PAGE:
In 1863, Cornelius Vanderbilt consolidated the Harlem Railroad and New York Central Railroad. This resulted in the need for a larger railway station in the city. The new station was opened in 1871 and was the largest railway station in the world at the time. It was appropriately named Grand Central Station. At the end of the 19th century, a large part of the station was demolished and replaced by a much larger building. A completely new façade was built and the number of stories doubled. Traffic increased rapidly, and in 1902 seventeen people were killed in the Park Avenue tunnel where the view was restricted by smoke from the trains’ steam engines. This accident caused public protests, which resulted in a new law stating that steam engines wouldn’t be allowed in Manhattan anymore starting in 1910.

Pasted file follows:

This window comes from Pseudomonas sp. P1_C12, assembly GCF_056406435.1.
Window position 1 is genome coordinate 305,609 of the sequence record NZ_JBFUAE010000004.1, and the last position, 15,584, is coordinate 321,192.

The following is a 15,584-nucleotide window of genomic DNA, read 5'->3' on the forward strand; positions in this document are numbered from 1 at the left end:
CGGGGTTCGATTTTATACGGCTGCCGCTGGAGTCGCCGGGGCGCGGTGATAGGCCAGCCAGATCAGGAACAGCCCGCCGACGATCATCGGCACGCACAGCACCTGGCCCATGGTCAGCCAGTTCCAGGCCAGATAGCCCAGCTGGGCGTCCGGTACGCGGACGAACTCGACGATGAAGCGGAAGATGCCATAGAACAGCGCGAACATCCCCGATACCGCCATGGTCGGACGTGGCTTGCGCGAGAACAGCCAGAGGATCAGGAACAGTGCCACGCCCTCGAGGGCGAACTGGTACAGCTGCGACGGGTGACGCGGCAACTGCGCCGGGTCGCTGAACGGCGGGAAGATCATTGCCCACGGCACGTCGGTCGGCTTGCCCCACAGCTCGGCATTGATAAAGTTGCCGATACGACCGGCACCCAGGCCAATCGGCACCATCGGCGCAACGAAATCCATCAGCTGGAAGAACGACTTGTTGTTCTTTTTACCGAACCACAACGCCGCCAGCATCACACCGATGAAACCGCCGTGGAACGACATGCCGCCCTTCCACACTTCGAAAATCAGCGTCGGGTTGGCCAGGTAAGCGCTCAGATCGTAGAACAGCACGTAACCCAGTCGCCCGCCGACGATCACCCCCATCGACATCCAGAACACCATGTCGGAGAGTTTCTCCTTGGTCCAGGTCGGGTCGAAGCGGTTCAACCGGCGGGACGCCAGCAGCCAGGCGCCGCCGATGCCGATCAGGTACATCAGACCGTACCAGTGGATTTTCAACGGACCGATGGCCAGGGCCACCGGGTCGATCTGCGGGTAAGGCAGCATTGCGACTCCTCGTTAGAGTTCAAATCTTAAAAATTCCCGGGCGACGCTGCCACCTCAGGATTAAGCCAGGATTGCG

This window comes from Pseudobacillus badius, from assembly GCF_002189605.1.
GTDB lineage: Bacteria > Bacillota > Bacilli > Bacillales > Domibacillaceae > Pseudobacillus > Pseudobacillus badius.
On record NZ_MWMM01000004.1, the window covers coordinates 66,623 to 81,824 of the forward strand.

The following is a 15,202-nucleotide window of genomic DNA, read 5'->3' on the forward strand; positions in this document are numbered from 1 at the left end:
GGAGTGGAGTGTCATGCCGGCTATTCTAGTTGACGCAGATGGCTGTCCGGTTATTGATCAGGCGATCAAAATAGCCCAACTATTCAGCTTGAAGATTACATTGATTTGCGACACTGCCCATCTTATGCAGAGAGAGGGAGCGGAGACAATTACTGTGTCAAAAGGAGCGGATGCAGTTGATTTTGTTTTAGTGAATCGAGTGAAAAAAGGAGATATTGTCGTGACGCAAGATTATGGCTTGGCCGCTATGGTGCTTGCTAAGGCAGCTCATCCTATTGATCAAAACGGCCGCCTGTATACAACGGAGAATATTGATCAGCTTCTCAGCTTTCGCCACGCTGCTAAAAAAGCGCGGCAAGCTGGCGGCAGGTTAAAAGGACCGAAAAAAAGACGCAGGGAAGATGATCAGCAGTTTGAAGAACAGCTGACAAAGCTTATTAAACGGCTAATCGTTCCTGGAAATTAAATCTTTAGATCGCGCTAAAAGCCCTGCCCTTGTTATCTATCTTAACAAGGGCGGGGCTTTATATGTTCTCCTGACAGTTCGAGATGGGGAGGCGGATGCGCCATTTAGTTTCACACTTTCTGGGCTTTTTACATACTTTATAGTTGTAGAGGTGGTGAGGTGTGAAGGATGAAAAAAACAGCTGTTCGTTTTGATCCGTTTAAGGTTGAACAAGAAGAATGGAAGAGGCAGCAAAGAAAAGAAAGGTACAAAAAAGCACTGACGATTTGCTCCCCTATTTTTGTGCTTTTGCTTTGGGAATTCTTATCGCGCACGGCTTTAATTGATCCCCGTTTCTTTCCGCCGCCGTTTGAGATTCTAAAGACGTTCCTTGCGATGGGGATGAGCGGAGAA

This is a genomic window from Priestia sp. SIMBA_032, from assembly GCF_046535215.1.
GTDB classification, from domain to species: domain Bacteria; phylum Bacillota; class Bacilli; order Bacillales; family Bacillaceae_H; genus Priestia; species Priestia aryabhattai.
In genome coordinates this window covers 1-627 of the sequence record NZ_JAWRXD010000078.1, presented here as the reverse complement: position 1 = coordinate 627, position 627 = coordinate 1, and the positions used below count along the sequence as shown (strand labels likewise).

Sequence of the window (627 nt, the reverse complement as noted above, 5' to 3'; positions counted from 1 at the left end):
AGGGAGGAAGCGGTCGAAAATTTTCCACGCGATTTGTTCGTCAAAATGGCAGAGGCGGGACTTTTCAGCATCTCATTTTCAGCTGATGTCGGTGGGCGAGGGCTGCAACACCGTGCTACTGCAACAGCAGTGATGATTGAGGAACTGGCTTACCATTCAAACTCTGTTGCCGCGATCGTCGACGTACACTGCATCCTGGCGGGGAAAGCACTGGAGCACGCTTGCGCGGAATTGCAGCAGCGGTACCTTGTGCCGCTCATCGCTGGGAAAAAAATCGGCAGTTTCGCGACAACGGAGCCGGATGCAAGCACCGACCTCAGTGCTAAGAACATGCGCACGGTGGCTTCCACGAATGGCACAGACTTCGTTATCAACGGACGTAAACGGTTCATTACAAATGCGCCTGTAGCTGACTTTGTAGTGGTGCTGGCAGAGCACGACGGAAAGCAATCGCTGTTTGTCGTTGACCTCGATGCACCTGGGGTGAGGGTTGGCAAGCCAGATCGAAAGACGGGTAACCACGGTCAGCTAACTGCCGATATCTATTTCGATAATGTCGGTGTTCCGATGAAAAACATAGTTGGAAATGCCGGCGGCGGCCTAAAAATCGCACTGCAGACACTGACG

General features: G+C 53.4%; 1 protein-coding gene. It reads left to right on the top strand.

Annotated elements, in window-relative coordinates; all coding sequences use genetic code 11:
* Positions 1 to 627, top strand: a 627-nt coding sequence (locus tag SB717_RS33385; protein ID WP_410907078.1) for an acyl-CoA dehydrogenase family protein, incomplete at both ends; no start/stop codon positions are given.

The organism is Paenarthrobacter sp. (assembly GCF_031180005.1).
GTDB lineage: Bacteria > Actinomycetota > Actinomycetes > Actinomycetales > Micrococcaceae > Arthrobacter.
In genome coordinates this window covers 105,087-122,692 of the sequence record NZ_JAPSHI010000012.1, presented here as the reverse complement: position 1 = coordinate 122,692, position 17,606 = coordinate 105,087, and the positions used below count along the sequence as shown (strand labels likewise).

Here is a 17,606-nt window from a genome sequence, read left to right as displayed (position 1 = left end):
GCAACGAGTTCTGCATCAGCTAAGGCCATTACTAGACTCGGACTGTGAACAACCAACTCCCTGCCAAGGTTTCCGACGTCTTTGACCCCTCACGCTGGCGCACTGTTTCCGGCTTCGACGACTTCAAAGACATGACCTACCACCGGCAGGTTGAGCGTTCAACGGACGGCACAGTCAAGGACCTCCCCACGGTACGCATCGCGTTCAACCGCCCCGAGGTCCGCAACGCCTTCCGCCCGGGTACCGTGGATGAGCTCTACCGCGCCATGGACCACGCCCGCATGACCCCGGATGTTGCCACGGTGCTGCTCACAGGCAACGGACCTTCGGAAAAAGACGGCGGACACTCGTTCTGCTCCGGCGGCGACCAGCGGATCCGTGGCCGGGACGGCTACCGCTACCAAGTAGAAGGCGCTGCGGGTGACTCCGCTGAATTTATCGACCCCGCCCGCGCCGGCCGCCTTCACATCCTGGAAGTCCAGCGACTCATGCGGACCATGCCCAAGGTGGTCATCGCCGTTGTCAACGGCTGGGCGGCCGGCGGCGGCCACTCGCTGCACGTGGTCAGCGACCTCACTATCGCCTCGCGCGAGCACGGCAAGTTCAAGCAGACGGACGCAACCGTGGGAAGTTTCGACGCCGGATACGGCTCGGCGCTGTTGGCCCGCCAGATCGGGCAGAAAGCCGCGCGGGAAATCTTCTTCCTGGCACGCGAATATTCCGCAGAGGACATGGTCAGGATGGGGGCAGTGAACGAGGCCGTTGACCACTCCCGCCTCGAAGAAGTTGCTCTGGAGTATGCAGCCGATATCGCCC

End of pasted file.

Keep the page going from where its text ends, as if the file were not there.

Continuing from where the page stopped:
Soon after the accident, plans for a brand new and modern railroad station were being developed. Between 1903 and 1913, the whole structure was taken down and rebuilt. This reconstruction took place and resulted in the present-day Grand Central Terminal. In addition to building a completely new building, the station was also electrified. All three railroads that used Grand Central Terminal became electrified. This resulted in a whole new city block of expensive real estate in the heart of New York City. The building is built mainly out of granite, so much so that it regularly emits radiation. The new railroad terminal opened on February 2, 1913.